It requires some legwork beforehand, but it has the potential to make a big impact on sellers and will help you connect with them more quickly. Some brokerages offer online marketing stores to make creating these materials straightforward and easy, but you can also do this on your own with the help of some computer programs. Typically, it takes just a few simple steps:

  1. Upload photos. Drive by the potential listing and get some exterior shots. Or there may already be usable photos of the home online. Either way, make sure to showcase the actual home, so clients can connect with your materials.
  2. Write accompanying copy. Again, a little homework can go a long way here. Be sure to highlight the features of the home, as well as the surrounding neighborhood. Does the house have great landscaping? Are there unique features to the home? Also consider such local highlights as nearby parks, proximity to businesses and shopping. What school district is the home in? Know the home and the area you’re selling.
  3. Save the files as PDFs or print them. If you want to save money, save the files and have them ready to show on your tablet or laptop when you meet with potential clients. Or print them so the client will have tangible evidence of the work you’ve already done to win their business.

To get listings in today’s market, agents must do more to connect with potential clients during the initial presentation. Being prepared with marketing materials tailored to the client’s home can give agents the competitive advantage they need to earn the seller’s business.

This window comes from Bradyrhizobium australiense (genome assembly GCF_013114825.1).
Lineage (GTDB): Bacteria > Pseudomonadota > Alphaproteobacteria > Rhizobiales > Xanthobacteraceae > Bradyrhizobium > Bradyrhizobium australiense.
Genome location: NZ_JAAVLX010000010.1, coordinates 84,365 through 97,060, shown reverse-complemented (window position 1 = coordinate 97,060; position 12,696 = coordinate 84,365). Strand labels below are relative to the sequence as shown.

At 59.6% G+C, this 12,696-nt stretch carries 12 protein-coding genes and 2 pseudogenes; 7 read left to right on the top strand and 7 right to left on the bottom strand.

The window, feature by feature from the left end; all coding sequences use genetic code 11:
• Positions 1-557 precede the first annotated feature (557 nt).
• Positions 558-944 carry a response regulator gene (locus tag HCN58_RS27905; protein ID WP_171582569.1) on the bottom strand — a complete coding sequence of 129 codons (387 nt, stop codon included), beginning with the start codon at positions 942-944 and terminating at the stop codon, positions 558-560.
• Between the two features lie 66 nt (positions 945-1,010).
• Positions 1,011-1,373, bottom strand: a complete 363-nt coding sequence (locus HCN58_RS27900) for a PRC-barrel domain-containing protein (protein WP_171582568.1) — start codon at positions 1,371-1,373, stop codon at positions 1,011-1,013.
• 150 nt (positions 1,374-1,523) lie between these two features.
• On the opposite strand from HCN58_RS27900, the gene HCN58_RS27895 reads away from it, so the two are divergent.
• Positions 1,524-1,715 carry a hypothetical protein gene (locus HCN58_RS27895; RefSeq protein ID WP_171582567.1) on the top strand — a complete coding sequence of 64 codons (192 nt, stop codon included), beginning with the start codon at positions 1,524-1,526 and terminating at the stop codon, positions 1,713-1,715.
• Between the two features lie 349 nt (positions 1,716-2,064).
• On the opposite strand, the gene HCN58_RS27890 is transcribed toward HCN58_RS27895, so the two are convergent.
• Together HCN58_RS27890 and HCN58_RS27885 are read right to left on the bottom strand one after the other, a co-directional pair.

Listing presentations are crucial to earning new business in this competitive market, so agents must be prepared to help anxious clients and put their best marketing forward. Agents must first persuade sellers that selling can work for them — and then they must show that they are ready to be the best listing agent for them, as well. It doesn’t take much time to make a big impression. With the help of technology and digital tools, agents can create marketing materials tailored to that specific home — before the client signs the listing agreement. Doing a little homework in advance demonstrates initiative to prospective sellers and illustrates what the actual marketing of their property will look like to potential buyers. In the process, agents show potential clients just what a winning listing agent looks like.


FOOTNOTES:

  1. https://www.nar.realtor/news-releases/2017/04/existing-home-sales-jumped-44-in-march
  2. https://www.nar.realtor/news-releases/2017/04/existing-home-sales-jumped-44-in-march

About the Contributor

Carrington ThumbRenee Deane serves as Executive Vice President for Carrington Real Estate Services, LLC, where she is directly responsible for the operations and growth of the brokerage in 23 states. In addition, she leads the strategic development and implementation of new revenue sources that directly benefit the income potential of Carrington agents. A 25-year industry veteran in the financial services sector, Renee’s experience brings a global perspective to developing innovative ideas and solutions for Carrington Real Estate Services’ local leadership teams, training, marketing and product development efforts.